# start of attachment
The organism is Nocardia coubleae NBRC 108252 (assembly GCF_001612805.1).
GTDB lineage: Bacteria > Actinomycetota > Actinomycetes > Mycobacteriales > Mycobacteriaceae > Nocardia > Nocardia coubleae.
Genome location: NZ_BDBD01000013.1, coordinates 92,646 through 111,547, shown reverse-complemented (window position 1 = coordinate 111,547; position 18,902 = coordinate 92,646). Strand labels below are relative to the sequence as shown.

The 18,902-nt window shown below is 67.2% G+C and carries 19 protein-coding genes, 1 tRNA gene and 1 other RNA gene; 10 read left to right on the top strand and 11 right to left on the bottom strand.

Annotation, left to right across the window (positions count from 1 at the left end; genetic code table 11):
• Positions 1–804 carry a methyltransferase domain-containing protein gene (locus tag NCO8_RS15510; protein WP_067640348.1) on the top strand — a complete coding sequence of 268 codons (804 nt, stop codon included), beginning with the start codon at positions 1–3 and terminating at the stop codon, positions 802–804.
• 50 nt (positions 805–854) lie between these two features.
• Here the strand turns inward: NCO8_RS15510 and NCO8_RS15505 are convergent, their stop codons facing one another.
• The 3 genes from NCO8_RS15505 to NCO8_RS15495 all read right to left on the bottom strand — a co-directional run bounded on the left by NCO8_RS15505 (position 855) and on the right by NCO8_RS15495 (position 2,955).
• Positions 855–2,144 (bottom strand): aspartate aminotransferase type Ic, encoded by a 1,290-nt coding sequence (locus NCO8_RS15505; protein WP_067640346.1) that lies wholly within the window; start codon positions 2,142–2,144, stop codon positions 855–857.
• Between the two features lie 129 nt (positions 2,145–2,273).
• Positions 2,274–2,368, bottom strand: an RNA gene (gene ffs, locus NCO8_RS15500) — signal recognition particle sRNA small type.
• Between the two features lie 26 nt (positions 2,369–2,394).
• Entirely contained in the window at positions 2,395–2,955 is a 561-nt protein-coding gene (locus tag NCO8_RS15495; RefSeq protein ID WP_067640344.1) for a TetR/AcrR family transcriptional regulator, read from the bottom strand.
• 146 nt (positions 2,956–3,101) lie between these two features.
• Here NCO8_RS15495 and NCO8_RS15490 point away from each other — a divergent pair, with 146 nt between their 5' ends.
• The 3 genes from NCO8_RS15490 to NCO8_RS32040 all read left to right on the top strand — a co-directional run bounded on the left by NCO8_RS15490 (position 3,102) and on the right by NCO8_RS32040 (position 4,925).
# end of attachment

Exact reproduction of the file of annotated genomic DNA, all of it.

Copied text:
The organism is Nocardia coubleae NBRC 108252 (assembly GCF_001612805.1).
GTDB lineage: Bacteria > Actinomycetota > Actinomycetes > Mycobacteriales > Mycobacteriaceae > Nocardia > Nocardia coubleae.
Genome location: NZ_BDBD01000013.1, coordinates 92,646 through 111,547, shown reverse-complemented (window position 1 = coordinate 111,547; position 18,902 = coordinate 92,646). Strand labels below are relative to the sequence as shown.

The 18,902-nt window shown below is 67.2% G+C and carries 19 protein-coding genes, 1 tRNA gene and 1 other RNA gene; 10 read left to right on the top strand and 11 right to left on the bottom strand.

Annotation, left to right across the window (positions count from 1 at the left end; genetic code table 11):
• Positions 1–804 carry a methyltransferase domain-containing protein gene (locus tag NCO8_RS15510; protein WP_067640348.1) on the top strand — a complete coding sequence of 268 codons (804 nt, stop codon included), beginning with the start codon at positions 1–3 and terminating at the stop codon, positions 802–804.
• 50 nt (positions 805–854) lie between these two features.
• Here the strand turns inward: NCO8_RS15510 and NCO8_RS15505 are convergent, their stop codons facing one another.
• The 3 genes from NCO8_RS15505 to NCO8_RS15495 all read right to left on the bottom strand — a co-directional run bounded on the left by NCO8_RS15505 (position 855) and on the right by NCO8_RS15495 (position 2,955).
• Positions 855–2,144 (bottom strand): aspartate aminotransferase type Ic, encoded by a 1,290-nt coding sequence (locus NCO8_RS15505; protein WP_067640346.1) that lies wholly within the window; start codon positions 2,142–2,144, stop codon positions 855–857.
• Between the two features lie 129 nt (positions 2,145–2,273).
• Positions 2,274–2,368, bottom strand: an RNA gene (gene ffs, locus NCO8_RS15500) — signal recognition particle sRNA small type.
• Between the two features lie 26 nt (positions 2,369–2,394).
• Entirely contained in the window at positions 2,395–2,955 is a 561-nt protein-coding gene (locus tag NCO8_RS15495; RefSeq protein ID WP_067640344.1) for a TetR/AcrR family transcriptional regulator, read from the bottom strand.
• 146 nt (positions 2,956–3,101) lie between these two features.
• Here NCO8_RS15495 and NCO8_RS15490 point away from each other — a divergent pair, with 146 nt between their 5' ends.
• The 3 genes from NCO8_RS15490 to NCO8_RS32040 all read left to right on the top strand — a co-directional run bounded on the left by NCO8_RS15490 (position 3,102) and on the right by NCO8_RS32040 (position 4,925).